Like many Christians, I first memorized Psalm 23 in Kindergarten.  But back then I knew little of dark valleys.  And when you get to also that part of the poem about God’s preparing a table in the presence of one’s enemies . . . well, if I had any enemies back then, I didn’t know it and could not have named any.

But I am older now and so are you.  Now we’ve got enemies.  Now we are altogether too acquainted with that final enemy named death.  Now more than ever we need a shepherd to guide us through death’s chill shadow in this dangerous world.  Life is not easy.  It’s not all still waters and green grass.  We wish it were and we pine for the day when maybe that will describe our every waking moment.  But until that day comes, we can know and celebrate again and again that the Lord is our shepherd.  With this great and good shepherd of the sheep with us, we lack nothing because in his presence we already have everything.

This is not an easy truth to be declared lightly—not now, not ever.  But it is The Truth.  It is the Gospel’s Truth.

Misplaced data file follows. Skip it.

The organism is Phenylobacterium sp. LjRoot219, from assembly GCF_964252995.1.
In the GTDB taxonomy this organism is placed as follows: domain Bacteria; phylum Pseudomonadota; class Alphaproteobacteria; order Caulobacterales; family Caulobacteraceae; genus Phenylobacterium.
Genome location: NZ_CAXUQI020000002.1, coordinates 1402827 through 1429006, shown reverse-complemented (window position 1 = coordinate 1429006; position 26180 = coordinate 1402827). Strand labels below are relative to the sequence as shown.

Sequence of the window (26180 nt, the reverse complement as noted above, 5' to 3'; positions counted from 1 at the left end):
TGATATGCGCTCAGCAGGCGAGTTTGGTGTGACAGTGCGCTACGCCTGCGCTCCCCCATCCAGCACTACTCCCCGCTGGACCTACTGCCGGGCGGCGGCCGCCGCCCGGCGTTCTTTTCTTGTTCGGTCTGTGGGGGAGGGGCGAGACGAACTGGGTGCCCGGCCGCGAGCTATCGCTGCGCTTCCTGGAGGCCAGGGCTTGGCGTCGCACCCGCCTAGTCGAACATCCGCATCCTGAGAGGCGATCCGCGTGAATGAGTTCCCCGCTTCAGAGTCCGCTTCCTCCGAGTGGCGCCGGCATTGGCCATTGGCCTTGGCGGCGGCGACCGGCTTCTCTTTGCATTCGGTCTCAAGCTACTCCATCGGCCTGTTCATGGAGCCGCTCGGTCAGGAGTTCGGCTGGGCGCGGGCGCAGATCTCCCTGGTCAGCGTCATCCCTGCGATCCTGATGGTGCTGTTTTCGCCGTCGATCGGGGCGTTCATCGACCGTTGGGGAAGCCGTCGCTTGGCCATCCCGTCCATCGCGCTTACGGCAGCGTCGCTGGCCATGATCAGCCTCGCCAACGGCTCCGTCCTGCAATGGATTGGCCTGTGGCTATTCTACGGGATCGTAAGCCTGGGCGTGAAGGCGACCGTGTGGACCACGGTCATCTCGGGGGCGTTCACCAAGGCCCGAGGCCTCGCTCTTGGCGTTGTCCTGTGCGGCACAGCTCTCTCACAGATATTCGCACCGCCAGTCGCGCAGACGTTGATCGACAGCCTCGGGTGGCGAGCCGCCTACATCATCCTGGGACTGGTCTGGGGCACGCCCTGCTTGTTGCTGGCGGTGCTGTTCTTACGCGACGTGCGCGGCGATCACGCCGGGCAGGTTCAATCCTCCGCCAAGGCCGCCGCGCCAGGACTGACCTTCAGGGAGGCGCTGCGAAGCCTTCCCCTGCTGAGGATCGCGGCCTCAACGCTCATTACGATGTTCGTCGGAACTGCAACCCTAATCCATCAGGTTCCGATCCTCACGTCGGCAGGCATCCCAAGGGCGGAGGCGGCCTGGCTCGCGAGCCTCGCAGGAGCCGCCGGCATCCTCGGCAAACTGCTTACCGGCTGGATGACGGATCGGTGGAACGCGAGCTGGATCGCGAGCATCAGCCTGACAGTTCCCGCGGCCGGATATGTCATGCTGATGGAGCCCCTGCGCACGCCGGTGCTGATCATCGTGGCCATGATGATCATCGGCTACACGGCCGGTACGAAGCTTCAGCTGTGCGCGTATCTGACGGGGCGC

Everybody needs a shepherd.

Thanks be to God, we’ve got One.

Illustration Idea

As mentioned in this sermon commentary, I am told that unlike cattle who like to be driven from behind, sheep prefer to be led.  Sheep apparently have an uncanny ability to form a trusting relationship with their shepherds.  I read sometime back that a sleeping flock of sheep will not stir if their own shepherd steps gingerly through their midst.  But let a stranger so much as set foot near the flock, and the sheep will startle awake as though a firecracker had gone off.  In fact, in the Middle East to this day, you may see three or four Bedouin shepherds all arrive at a watering hole around sundown.  Within minutes these different flocks of sheep mix in together to form one big amalgamated flock.  But the various shepherds don’t worry about this mix-up because each shepherd knows that when it’s time to go, all he has to do is give his own distinctive whistle, call, or play his little shepherd’s flute in his own unique fashion, and all of his sheep will separate themselves from the mixed-up herd to follow the shepherd they’ve come to trust.